“Saigon….shit, I’m still only in Saigon….Every time I think I’m gonna wake up back in the jungle.”

What new light could really be shed on Francis Ford Coppola’s 1979 masterful adaptation of Joseph Conrad’s novel Heart of Darkness? Apocalypse Now and its production have become so ingrained in cinematic culture over the years that there seems little left to discuss and even less to ponder. But I’m going to do it anyway.

There are some films that transcend appraisal. Five stars, ten out of ten and two thumbs up do not apply to them. These films are so rare I could count them on one hand, and they vary from person to person. In my opinion, Spike Jonze’s 2002 film Adaptation is one. Apocalypse Now is another. I like to presume that Francis Ford Coppola wakes up every morning, walks to his bathroom mirror and says to himself, “You made Apocalypse Now… you absolute champion.”

“I was going to the worst place in the world and I didn’t even known it yet.”

The 1970s film industry in America was a revolution. The original film school generation was burning through Hollywood; Spielberg’s Jaws (1975), Scorsese’s Taxi Driver (1976), Bogdanovich’s The Last Picture Show (1971), De Palma’s Carrie (1976) and of course Lucas’ Star Wars (1977) had all been released and were met with phenomenal success. But arguably no accomplishment in 1970s filmmaking rivals that of Coppola’s. He made no less than four masterpieces over the decade, including the first two parts of The Godfather trilogy (1972/74/1990), concluding the trend with Apocalypse Now.

Adding to his legend, the director has never come close to reaching the same heights again. His best films since his venture up the river have not been much more than competent filmmaking.

“Hey, you know that last tab of acid I was saving? I dropped it.”

Those who have read Joseph Conrad’s Heart of Darkness as well as seen Coppola’s film will immediately notice the differences between the two. The most noticeable of course is the setting, but there are a number of other important departures from Conrad’s story, such as Willard’s (Marlow in the book) murderous intent from the outset of the journey. Instead of a blindly faithful adaptation of the novella, Coppola has managed to create a completely separate companion piece. That one is rarely mentioned without reference to the other is a testament to how relevant to the source material Coppola still managed to keep his film.

There is a fantastic documentary I’m sure many of you would have heard of called Hearts of Darkness: A Filmmaker’s Apocalypse (1991) detailing the troubled shoot, using documentary footage captured by Coppola’s wife Eleanor. But even before the documentary was released, the shoot was stuff of legend. Harvey Keitel had originally been cast as Willard only to be fired a few days into production. His replacement, Martin Sheen suffered a near-fatal heart attack on set. A devastating typhoon destroyed the sets at Iba, shutting production down indefinitely. Most of the cast was on a cocktail of drugs, including strong hallucinogens, for much of the shoot. Top billed Marlon Brando arrived on set immensely overweight, with a shaved head and no prior knowledge of Conrad’s book.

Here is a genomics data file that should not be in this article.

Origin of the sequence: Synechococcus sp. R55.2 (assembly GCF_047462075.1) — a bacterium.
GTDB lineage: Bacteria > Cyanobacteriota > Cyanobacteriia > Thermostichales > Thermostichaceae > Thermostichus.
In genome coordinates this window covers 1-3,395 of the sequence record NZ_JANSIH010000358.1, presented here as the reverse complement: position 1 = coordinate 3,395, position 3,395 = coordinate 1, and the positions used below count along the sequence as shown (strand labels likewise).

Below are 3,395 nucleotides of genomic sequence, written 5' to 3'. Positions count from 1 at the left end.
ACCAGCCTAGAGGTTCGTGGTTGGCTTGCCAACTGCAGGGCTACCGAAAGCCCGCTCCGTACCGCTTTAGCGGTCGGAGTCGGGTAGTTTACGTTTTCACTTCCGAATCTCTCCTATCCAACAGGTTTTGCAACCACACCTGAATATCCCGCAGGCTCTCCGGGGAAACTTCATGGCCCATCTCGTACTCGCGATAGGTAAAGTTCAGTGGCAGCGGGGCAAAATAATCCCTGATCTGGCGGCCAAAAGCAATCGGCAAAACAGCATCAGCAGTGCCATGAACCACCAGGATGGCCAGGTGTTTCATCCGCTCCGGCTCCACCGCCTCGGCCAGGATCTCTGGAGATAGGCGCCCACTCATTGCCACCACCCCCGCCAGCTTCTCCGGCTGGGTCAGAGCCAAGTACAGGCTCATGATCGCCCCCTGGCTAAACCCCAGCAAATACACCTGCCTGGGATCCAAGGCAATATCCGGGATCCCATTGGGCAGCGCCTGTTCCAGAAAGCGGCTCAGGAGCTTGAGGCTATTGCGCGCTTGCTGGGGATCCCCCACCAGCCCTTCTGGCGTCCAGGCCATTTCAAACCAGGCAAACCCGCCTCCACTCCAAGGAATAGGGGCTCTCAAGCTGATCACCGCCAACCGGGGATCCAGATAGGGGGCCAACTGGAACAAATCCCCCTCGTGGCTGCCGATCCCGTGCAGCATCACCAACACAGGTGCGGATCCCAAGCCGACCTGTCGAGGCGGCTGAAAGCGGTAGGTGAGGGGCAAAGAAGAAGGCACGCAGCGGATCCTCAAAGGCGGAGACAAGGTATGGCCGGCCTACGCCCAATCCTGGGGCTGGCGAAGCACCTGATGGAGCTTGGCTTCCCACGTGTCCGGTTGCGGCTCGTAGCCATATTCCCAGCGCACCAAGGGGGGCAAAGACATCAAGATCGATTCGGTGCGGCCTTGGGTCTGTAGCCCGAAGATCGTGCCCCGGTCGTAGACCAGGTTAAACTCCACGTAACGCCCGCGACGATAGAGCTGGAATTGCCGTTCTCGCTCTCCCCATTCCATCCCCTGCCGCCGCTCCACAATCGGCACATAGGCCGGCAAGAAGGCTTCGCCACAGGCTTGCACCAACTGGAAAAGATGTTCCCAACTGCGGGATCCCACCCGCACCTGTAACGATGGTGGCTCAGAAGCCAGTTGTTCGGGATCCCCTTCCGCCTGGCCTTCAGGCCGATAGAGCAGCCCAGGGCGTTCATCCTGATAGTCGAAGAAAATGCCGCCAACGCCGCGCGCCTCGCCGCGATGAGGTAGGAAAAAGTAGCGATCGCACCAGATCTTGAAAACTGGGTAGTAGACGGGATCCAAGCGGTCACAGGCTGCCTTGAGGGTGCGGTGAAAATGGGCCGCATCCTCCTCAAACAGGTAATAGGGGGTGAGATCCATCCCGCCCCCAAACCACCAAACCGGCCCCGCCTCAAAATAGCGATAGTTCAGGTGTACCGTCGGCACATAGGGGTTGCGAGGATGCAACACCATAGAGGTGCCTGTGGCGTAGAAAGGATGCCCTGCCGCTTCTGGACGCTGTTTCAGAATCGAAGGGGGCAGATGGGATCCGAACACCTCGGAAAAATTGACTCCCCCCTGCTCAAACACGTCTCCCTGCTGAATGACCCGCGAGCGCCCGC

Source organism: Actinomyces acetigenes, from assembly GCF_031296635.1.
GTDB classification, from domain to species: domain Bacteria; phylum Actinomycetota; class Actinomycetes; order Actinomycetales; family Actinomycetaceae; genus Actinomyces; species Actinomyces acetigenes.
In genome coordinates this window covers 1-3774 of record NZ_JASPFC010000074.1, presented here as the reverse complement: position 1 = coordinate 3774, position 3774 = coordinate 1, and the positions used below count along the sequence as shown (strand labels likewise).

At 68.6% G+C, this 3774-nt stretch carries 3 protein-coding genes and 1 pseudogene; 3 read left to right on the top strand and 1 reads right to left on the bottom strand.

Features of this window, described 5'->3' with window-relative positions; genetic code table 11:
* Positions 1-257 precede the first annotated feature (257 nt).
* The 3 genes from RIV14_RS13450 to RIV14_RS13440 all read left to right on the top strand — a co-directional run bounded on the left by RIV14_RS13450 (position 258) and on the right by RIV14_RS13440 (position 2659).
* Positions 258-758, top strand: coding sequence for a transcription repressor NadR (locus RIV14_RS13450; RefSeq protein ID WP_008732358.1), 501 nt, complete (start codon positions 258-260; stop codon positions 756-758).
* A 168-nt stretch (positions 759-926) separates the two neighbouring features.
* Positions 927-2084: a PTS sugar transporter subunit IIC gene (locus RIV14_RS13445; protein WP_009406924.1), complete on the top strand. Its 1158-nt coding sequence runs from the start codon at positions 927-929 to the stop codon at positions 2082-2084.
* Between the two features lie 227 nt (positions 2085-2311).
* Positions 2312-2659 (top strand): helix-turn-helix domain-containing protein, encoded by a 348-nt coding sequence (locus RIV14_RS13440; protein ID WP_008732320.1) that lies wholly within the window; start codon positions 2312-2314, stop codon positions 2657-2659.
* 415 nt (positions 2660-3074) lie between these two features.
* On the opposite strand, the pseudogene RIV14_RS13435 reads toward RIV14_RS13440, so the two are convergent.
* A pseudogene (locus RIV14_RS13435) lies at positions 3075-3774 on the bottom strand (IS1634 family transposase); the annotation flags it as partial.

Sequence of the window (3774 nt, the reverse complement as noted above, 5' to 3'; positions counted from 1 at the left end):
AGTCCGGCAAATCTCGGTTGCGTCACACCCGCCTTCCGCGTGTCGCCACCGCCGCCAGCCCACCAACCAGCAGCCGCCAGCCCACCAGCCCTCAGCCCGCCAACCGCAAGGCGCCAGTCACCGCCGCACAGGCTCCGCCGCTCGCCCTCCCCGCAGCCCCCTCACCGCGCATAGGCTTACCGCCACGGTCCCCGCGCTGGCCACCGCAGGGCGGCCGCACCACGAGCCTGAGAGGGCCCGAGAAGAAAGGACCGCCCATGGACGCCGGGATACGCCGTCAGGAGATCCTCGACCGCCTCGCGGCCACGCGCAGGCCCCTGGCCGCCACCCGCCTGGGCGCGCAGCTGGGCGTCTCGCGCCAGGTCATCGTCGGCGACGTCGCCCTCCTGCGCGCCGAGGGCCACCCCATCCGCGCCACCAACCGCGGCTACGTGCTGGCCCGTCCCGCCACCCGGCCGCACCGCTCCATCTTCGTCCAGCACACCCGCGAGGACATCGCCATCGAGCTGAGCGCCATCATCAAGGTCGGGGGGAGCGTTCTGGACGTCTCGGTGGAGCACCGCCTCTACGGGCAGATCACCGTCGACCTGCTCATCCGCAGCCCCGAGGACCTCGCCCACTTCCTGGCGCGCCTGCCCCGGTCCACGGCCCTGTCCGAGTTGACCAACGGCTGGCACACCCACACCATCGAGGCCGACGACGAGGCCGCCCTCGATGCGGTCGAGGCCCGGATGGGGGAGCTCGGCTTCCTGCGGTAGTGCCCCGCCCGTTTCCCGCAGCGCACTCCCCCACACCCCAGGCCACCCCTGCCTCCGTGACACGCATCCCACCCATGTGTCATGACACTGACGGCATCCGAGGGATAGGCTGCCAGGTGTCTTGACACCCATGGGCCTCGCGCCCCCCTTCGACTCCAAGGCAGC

It may also be the stroke of genius of taking Conrad’s novella and setting it in the Vietnam War, so soon after the fall of Saigon on April 30th, 1975.

Apocalypse Now is an anti-war film, but not in traditional fashion. There is no sense of humanity in the reels of Coppola’s film, we never truly feel anything for the bloodshed on screen. Perhaps therein lies Coppola and Conrad’s point. In Conrad’s story, the further upriver Marlow went, the deeper and darker he delved into his own mind. Kurtz is insane. As Willard/Marlow pushes on down the river he begins to empathize with Kurtz’s ideals, losing faith in ordered civilization. Coppola points out that war is the final destination.

“We must kill them. We must incinerate them. Pig after pig… cow after cow… village after village… army after army…”

There is something working for Apocalypse Now that is indefinable, impossible to identify. Perhaps it is art imitating life at its most startling. Just as Willard manages to obtain a small semblance of closure in the darkness of the Kurtz’s camp, Coppola was able to somehow create cohesion from chaos.

“I watched a snail crawl along the edge of a straight razor. That’s my dream; that’s my nightmare. Crawling, slithering, along the edge of a straight razor… and surviving.”